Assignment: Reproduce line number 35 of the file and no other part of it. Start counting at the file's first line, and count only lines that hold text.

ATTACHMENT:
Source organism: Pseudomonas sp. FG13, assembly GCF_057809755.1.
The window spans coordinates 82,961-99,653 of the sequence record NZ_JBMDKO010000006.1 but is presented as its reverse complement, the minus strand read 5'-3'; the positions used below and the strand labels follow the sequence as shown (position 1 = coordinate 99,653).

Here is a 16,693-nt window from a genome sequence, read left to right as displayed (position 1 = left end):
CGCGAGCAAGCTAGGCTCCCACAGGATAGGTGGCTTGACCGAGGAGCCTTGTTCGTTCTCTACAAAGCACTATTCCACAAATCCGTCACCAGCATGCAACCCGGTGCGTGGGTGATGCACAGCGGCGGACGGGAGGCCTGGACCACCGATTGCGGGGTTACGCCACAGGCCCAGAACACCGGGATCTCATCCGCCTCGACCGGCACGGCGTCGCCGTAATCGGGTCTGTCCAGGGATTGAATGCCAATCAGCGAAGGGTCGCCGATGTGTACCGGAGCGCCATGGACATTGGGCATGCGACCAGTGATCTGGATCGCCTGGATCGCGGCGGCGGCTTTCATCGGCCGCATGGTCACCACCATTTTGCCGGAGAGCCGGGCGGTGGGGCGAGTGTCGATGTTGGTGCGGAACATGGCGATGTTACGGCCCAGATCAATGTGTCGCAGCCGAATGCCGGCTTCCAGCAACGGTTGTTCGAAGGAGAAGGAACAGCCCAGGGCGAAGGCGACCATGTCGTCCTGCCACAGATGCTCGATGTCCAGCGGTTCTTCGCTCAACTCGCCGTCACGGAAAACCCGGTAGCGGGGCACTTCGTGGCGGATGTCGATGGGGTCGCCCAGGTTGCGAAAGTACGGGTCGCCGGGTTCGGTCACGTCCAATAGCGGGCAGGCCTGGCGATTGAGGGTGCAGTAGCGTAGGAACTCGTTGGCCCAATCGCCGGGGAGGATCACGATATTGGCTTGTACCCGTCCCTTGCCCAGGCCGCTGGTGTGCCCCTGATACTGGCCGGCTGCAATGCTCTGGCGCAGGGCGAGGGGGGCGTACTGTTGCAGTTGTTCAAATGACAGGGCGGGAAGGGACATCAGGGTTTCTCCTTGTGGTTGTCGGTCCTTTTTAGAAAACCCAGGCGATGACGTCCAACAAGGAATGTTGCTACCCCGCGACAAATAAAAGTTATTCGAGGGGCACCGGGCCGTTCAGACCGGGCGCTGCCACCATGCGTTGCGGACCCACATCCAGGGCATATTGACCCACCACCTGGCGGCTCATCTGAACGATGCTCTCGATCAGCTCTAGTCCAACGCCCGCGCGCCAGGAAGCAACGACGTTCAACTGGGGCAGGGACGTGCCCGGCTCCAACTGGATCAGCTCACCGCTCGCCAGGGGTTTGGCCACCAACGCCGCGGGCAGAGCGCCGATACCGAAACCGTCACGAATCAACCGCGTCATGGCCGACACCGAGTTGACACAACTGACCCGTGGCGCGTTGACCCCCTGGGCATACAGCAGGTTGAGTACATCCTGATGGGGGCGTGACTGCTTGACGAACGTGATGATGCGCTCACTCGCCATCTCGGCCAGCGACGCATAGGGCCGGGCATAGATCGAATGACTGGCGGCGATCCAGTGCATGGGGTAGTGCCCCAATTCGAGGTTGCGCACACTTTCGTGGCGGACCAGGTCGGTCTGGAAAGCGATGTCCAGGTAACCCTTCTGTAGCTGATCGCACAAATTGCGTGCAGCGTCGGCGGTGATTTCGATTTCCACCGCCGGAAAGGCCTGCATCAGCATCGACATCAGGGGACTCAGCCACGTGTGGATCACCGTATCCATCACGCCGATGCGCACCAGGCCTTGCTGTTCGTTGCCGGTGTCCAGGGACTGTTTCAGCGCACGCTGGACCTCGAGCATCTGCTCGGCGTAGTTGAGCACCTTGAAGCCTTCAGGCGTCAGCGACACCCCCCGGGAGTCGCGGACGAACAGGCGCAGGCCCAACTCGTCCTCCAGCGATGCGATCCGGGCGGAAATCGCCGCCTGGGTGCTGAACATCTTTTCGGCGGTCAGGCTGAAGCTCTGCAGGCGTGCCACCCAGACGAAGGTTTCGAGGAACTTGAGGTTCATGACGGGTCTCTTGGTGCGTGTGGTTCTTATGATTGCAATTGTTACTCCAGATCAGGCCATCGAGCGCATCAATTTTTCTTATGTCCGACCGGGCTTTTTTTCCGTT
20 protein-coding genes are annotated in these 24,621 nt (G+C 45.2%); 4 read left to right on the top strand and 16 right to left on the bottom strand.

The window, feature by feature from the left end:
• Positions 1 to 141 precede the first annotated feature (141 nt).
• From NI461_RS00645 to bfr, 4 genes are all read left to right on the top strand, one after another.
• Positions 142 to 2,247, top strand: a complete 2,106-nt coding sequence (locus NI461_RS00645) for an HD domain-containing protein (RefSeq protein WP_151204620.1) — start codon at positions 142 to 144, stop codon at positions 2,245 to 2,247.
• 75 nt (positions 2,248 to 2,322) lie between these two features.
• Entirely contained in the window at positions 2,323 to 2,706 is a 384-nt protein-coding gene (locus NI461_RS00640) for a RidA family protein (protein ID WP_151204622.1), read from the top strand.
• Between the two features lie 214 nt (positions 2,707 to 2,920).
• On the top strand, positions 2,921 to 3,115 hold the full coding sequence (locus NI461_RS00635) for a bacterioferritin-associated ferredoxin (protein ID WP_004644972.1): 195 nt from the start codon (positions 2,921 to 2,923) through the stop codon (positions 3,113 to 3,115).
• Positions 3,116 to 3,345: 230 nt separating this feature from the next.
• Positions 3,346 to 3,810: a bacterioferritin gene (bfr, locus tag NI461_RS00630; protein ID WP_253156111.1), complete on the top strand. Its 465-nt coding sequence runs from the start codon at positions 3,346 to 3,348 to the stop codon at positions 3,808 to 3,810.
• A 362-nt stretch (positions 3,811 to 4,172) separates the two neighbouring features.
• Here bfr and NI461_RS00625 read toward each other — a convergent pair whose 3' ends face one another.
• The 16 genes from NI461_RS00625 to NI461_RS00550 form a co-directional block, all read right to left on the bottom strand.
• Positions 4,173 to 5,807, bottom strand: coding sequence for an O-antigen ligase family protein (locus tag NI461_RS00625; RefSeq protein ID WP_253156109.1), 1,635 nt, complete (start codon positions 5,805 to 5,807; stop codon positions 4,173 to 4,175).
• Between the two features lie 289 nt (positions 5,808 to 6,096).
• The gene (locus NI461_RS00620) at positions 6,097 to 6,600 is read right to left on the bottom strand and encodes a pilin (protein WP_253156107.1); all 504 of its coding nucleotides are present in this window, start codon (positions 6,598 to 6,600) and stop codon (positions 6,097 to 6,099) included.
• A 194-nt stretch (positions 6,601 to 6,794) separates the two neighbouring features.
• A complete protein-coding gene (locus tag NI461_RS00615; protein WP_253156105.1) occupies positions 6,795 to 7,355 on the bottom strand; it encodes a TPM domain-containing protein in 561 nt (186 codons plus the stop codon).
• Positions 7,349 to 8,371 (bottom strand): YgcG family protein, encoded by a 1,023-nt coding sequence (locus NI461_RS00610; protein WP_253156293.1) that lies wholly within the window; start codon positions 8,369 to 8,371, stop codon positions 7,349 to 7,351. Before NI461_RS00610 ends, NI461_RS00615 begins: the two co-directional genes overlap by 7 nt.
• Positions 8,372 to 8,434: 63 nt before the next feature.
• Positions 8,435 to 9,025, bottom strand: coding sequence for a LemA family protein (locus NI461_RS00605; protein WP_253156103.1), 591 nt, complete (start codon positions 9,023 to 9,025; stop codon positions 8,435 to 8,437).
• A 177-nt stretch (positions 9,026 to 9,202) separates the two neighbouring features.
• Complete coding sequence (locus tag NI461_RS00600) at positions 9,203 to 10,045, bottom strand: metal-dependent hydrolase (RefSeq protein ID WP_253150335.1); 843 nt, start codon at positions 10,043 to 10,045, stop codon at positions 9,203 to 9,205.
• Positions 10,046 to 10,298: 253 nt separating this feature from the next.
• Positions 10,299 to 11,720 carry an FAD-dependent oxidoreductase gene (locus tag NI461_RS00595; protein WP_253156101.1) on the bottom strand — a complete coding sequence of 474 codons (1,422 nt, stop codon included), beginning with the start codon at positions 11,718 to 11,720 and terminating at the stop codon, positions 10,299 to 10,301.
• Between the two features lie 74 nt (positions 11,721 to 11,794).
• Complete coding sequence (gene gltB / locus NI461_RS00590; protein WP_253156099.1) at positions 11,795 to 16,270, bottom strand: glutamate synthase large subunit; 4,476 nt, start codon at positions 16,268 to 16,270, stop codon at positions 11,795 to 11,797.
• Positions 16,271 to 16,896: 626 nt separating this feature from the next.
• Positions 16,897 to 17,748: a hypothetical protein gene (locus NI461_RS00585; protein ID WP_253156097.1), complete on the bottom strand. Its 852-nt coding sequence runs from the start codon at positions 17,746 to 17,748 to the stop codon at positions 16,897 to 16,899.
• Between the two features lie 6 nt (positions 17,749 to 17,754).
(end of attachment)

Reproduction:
• Between the two features lie 6 nt (positions 17,749 to 17,754).